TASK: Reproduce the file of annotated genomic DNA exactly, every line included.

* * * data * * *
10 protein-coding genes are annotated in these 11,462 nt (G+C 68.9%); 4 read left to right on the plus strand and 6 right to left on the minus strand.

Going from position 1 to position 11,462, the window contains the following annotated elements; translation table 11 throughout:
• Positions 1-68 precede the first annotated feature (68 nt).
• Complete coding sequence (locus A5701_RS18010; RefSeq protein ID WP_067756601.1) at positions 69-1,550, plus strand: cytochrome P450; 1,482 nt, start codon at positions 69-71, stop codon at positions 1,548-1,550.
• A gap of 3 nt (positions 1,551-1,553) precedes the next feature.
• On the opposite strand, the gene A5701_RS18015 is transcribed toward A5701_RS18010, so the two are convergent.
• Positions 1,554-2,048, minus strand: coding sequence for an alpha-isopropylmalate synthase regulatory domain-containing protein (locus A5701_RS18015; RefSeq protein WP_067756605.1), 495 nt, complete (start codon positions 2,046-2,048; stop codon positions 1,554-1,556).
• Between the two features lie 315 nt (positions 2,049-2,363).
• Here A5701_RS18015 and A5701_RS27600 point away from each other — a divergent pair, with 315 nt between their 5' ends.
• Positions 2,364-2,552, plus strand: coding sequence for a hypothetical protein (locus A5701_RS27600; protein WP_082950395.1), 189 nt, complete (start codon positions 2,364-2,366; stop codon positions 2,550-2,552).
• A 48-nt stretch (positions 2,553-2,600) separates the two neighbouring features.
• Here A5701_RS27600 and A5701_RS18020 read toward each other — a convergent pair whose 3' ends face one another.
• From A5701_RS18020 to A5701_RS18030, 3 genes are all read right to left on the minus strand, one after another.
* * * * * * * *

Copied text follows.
10 protein-coding genes are annotated in these 11,462 nt (G+C 68.9%); 4 read left to right on the plus strand and 6 right to left on the minus strand.

Going from position 1 to position 11,462, the window contains the following annotated elements; translation table 11 throughout:
• Positions 1-68 precede the first annotated feature (68 nt).
• Complete coding sequence (locus A5701_RS18010; RefSeq protein ID WP_067756601.1) at positions 69-1,550, plus strand: cytochrome P450; 1,482 nt, start codon at positions 69-71, stop codon at positions 1,548-1,550.
• A gap of 3 nt (positions 1,551-1,553) precedes the next feature.
• On the opposite strand, the gene A5701_RS18015 is transcribed toward A5701_RS18010, so the two are convergent.
• Positions 1,554-2,048, minus strand: coding sequence for an alpha-isopropylmalate synthase regulatory domain-containing protein (locus A5701_RS18015; RefSeq protein WP_067756605.1), 495 nt, complete (start codon positions 2,046-2,048; stop codon positions 1,554-1,556).
• Between the two features lie 315 nt (positions 2,049-2,363).
• Here A5701_RS18015 and A5701_RS27600 point away from each other — a divergent pair, with 315 nt between their 5' ends.
• Positions 2,364-2,552, plus strand: coding sequence for a hypothetical protein (locus A5701_RS27600; protein WP_082950395.1), 189 nt, complete (start codon positions 2,364-2,366; stop codon positions 2,550-2,552).
• A 48-nt stretch (positions 2,553-2,600) separates the two neighbouring features.
• Here A5701_RS27600 and A5701_RS18020 read toward each other — a convergent pair whose 3' ends face one another.
• From A5701_RS18020 to A5701_RS18030, 3 genes are all read right to left on the minus strand, one after another.